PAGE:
It's lunchtime as I write this, which makes me think of he ubiquity of America 's favorite food purveyor - McDonald's. Big Macs are the currency of my son 's world and, strangely, that of pundits in London, too. The Economist, that bastion of financial rectitude, cooked up a Big Mac Index some years back as a relatively simple way to calculate the over-and under valuation of currencies against the U.S. dollar.
According to the "burgernomics" notion, purchasing power parity is that exchange rate that leaves burgers costing the same in say, Burundi, as in America, since the locally produced concoction follows, more or less, the same recipe as its U.S. cousin.
In a global marketplace where glopburgers are commoditized, how much more information would be made available to consumers, economists or London journalists if, say, Burger King's "Whopper "was used in place of Mickey D's Big Mac?
My retort: "Not much, if any at all." (Forgive me. I talk to myself.)
And so it goes with indexes of the stock sort. Once a representative benchmark of the large-cap class, for example, is birthed, how much better off are investors with more choices? And how many more indexes can he marketplace reasonably support?
Put into he context of exchange-traded funds, how much market share is left for johnny-come-latelys after ETFs based upon the S&P 500 and the Russell 1000 have been launched?
Excuse me, but here's where I talk o myself again: "Not much."
Two closely related, yet significantly different, benchmarks per asset class seem to make sense. Why? For tax loss harvesting, that's why. At year-end, if one holds a losing fund tied tightly to the S&P 500,one can sell it, roll the proceeds into a fund bench-marked to a similarly targeted fund, wait to pass through the wash sale safe harbor, then plow the money back into the S&P 500 fund, thereby claiming a loss deduction.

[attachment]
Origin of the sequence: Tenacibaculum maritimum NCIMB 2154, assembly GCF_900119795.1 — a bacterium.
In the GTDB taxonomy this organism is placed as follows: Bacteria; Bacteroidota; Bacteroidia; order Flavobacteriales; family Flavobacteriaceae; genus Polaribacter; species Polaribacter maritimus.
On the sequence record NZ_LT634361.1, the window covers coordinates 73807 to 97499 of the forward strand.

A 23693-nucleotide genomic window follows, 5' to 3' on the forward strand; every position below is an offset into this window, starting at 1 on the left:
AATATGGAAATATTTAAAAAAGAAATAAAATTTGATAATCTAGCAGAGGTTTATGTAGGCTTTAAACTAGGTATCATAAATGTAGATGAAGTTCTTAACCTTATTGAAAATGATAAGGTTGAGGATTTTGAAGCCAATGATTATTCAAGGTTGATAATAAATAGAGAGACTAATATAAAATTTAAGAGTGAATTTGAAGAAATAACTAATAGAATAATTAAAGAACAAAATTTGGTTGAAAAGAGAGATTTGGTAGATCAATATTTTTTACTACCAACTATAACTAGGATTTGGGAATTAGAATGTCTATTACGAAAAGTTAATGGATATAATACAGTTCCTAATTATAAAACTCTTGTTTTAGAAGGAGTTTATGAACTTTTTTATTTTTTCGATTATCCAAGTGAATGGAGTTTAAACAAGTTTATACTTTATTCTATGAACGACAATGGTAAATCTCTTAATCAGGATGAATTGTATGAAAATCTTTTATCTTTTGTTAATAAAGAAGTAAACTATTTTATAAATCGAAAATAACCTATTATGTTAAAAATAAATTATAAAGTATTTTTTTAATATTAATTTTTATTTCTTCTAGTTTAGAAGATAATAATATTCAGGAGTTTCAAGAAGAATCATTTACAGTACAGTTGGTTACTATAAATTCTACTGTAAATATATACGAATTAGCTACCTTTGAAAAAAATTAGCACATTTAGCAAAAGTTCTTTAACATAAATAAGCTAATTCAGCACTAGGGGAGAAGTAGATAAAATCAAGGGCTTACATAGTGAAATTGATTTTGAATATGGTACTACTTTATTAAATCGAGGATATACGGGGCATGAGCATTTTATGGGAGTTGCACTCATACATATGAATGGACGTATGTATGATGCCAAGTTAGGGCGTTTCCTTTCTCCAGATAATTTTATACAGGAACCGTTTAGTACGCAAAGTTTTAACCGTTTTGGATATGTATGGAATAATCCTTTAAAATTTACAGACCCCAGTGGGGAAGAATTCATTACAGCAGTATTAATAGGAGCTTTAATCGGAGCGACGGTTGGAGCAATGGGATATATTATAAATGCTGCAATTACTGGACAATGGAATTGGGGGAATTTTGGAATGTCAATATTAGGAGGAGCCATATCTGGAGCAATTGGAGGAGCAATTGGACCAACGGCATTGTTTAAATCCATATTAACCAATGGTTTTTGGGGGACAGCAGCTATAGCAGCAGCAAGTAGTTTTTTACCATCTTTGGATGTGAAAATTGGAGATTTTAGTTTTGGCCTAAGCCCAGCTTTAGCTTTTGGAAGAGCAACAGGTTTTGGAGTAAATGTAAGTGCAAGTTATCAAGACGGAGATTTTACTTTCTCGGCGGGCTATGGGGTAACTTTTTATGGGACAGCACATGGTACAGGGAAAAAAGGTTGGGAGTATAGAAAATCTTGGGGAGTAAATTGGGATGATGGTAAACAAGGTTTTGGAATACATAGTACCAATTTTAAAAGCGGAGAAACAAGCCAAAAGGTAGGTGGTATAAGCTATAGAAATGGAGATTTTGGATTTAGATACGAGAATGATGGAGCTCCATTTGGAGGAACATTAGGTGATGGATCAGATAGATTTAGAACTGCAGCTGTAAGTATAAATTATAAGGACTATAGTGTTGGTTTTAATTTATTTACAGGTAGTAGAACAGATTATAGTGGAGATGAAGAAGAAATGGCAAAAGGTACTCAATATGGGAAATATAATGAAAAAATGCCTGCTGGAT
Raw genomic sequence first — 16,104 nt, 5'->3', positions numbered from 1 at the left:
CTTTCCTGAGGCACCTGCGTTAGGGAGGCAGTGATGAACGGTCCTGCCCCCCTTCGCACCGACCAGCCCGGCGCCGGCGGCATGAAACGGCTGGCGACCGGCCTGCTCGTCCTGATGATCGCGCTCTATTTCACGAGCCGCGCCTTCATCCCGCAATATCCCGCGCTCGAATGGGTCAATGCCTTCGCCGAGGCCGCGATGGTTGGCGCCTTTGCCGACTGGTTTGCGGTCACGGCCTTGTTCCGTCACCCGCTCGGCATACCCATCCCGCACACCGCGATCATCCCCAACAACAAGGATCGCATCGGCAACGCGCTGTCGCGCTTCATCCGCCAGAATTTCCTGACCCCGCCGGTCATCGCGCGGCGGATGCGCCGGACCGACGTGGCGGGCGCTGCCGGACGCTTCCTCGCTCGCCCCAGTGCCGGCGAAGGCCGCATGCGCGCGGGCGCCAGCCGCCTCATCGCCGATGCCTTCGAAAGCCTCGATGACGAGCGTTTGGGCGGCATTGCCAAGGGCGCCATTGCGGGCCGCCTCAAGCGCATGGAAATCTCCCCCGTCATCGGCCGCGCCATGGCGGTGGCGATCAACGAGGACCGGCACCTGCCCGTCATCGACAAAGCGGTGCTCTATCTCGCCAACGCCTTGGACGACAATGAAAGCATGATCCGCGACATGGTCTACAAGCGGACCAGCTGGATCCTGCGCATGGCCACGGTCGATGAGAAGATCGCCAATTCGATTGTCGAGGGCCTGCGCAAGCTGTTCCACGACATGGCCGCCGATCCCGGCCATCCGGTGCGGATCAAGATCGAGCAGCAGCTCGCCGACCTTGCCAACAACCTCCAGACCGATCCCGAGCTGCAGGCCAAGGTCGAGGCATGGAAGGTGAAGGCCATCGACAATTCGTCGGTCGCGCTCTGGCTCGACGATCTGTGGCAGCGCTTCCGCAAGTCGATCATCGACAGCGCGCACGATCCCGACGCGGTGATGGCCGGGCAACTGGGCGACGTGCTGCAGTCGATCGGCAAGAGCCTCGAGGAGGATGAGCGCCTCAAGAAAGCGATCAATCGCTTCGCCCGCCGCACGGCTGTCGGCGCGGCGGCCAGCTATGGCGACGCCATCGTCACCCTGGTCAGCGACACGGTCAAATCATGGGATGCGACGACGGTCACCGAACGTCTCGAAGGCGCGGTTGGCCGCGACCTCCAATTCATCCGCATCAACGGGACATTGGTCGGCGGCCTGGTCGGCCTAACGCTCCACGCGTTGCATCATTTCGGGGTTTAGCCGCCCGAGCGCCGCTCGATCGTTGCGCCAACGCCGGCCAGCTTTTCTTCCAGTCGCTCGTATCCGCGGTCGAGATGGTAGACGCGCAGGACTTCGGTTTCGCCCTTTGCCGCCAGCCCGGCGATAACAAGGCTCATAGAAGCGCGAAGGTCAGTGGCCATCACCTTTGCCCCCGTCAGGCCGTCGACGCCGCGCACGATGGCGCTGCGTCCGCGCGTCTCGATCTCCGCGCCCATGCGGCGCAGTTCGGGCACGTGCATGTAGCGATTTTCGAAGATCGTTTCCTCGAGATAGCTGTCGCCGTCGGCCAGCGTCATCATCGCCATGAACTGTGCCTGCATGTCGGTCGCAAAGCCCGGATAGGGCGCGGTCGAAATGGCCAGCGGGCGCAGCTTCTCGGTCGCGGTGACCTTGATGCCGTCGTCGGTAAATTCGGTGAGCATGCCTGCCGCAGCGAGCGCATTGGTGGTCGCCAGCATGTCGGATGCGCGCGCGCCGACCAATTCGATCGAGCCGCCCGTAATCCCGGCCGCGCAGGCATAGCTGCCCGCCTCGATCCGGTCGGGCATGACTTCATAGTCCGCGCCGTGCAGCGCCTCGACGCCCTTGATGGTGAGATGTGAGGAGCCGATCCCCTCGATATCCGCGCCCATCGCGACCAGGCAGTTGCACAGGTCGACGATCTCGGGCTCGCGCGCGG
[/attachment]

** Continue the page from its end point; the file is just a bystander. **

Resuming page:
The menu, however, from which investors must choose large-cap replacement therapy, is cluttered with funds. There are two funds mimicking the S&P 500,one based upon the S&P 100, a fund that tracks the Russell 1000,one following the Fortune 500 Index, another matched to he Dow Jones Industrial Average and yet one more tied to the Nasdaq 100.
Tangling 'round the feet of investors is this question: "Which benchmarked fund is close enough to the class that I 'm selling out of to keep my asset allocation intact, yet different enough to avoid an 'at-risk ' challenge from the IRS?"
More fundamental, however, is the question that the fund purveyors should ask:
"What are the prospects of stealing market share from the established large-cap funds in the first place?"
Again, I talk to myself: "Not good."
Such pessimism arises because stable markets typically have no more than three significant competitors. A two-to-one ratio between competitors seems to be an equilibrium point at which neither benefits from changes in relative share.
On top of that, the market share enjoyed by the largest rival is hardly ever more than four times that of the smallest. A ratio of four-to-one is the most the smallest competitor can usually tolerate. If relative market share falls to less than a quarter, a competitor's business, at best, is doomed to be marginal.
These rules, posited some time ago by the geniuses at Boston Consulting Group, when taken together imply that a stable market will move to equilibrium with each competitor owning one-half the market share of its next-biggest rival -in short, a four-to-two-to-one paradigm.
That said, a position other than leadership or second place is not viable over the long term in a truly competitive market. So, as I wolf down McDonald 's best, I offer this advice to fund companies looking to establish new beach heads in ETF-land: "Forget it. It 's already been done."
Now, do you want fries with hat?